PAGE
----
Springtime in New Hampshire is a great time to get out and explore, and we have the place for you to do just that. This adventure takes us to the largest outdoor sculpture park in New England, and it’s located right in southern New Hampshire! It’s the perfect combination of art and nature. See for yourself!
Nestled in and along the trails at Big Bear Mountain in Brookline you’ll find dozens and dozens of sculptures. They’re all part of Andres Art Institute Sculpture Park, a unique exhibit that combines art and nature. Artists from around the world are invited to come to this peaceful, serene setting as part of an annual symposium. They come here to create amazing works of art on location that are then placed on permanent display for the public to enjoy every day of the year. With miles and miles of trails to explore, here’s a sampling of what you’ll find in this wonderful outdoor exhibit.
#78 Human Boulder
Each symposium has a different theme. This piece, called “Human Boulder,” was created in 2014 when the theme was “Intimate View.” The artist, from Germany, sculpted the piece from rock and steel.
An artist from the Republic of Georgia created “Conscious” during the 2012 symposium. The theme that year was “Ancient Enigma.” The incredibly impressive piece is made entirely from granite.
As I walked along the trail, “Transitions” caught my eye. Created out of metal, granite, and marble, it was sculpted in 2003 by an artist from the Ukraine. Make sure you walk right up to and around it to get the full 360-degree perspective.
“Inside” from the 2007 symposium was made by a sculptor from Switzerland. It’s carved from granite. This is another piece you should explore by walking up to and around it…take a moment to pause and appreciate what the artist has created from a massive rock.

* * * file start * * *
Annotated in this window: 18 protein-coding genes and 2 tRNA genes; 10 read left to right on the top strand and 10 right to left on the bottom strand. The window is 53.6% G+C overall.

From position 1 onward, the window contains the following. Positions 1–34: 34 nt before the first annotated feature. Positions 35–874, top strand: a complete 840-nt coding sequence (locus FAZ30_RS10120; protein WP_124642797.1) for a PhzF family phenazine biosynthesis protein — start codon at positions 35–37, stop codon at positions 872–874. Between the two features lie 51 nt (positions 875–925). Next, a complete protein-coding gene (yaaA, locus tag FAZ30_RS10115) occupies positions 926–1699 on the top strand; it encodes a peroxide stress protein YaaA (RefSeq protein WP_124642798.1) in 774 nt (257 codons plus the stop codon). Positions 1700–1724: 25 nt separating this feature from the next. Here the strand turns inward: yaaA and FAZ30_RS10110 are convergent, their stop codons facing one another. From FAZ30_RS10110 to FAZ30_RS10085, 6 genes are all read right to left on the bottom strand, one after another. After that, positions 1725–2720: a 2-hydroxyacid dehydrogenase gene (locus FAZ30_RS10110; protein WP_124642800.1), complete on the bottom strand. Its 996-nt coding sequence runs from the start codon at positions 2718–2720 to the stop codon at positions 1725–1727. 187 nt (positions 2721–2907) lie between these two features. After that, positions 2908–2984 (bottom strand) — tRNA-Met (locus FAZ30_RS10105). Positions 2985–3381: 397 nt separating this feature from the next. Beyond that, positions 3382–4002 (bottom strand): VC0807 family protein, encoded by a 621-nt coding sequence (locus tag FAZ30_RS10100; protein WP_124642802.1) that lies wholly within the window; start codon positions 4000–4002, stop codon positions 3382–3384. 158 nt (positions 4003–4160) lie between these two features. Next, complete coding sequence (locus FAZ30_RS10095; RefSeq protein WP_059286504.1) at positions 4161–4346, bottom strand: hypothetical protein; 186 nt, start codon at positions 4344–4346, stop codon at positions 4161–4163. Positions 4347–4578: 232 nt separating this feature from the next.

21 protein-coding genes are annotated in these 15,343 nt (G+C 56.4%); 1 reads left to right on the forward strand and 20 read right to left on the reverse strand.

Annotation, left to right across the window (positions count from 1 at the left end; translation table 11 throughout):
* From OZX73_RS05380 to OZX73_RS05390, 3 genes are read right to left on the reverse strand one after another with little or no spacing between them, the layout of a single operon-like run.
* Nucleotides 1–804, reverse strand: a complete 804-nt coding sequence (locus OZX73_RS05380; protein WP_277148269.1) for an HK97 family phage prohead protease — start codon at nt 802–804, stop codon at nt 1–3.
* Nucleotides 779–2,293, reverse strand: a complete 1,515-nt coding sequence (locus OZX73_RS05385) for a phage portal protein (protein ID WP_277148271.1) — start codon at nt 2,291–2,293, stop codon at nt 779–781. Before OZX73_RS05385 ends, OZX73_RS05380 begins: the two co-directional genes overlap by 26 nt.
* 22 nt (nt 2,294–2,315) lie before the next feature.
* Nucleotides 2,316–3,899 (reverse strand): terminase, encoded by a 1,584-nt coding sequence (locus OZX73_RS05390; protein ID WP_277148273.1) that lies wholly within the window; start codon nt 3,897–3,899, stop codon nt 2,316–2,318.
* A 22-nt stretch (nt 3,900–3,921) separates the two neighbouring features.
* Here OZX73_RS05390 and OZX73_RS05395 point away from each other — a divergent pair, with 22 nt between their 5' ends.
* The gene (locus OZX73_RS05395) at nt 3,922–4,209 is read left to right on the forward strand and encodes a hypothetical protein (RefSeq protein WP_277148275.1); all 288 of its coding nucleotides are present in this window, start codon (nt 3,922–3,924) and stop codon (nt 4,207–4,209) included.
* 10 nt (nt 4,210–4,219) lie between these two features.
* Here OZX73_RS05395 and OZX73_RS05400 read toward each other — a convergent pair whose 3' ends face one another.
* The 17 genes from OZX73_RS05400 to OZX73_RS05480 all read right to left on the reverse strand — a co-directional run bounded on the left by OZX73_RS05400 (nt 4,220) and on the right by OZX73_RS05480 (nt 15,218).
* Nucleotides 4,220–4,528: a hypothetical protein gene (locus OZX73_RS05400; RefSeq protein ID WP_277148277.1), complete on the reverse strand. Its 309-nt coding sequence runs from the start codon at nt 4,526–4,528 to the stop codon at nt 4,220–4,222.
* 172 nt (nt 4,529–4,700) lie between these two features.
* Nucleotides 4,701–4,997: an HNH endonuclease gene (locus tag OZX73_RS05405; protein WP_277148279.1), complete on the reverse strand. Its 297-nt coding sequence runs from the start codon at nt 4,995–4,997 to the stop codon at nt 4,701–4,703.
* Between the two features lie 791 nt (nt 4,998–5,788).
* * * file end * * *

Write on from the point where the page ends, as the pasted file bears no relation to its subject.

“Observatory” was created during the 2004 symposium by an artist from Argentina. The structure is made from steel and is an interesting configuration that just might make you pause, think, and observe.
Made from welded steel, “Seven” is one of the favorites that I saw on our trek. It was created during the 2016 symposium by an artist from the US. And if you think it resembles a towering set of seven televisions, you’re absolutely right.
A sculptor from the Czech Republic created “Debate” in 2001 from metal, glass, stone, and marble. This is another one of my faves. There’s such an incredible level of detail that you can really only appreciate if you take a few minutes to walk around each piece.
The symposium started back in 1999, and now there are more than 80 sculptures on the 140-acre site, so you can easily spend several hours exploring the miles of trails and scenic views. Another cool aspect? The park is pet-friendly!
If you’re looking for another outdoor activity, bring along your bike so you can hit the trail. If you head down the road from Andres Institute about 20 minutes or so, you’ll find your way to the Russell-Abbott State Forest, and the Greenville Recreational Rail Trail.
Talk about a hidden gem! The trail takes you through the forest and there’s plenty of scenery along the way. There’s mountain laurel to see, along with cool stone walls that line the trail, and there are a number of small streams and marshy areas. The path is relatively flat and eventually takes you to picturesque Pratt Pond. It’s a lovely spot to sit back and enjoy the view.
Be sure to wear good walking shoes if you’re headed to the park, and it’s always a good idea to pack some water, too. Just a reminder to follow our travels around the state on Facebook and Instagram! If you have suggestions on places you’d like us to explore, send them along! Until next time LFWK.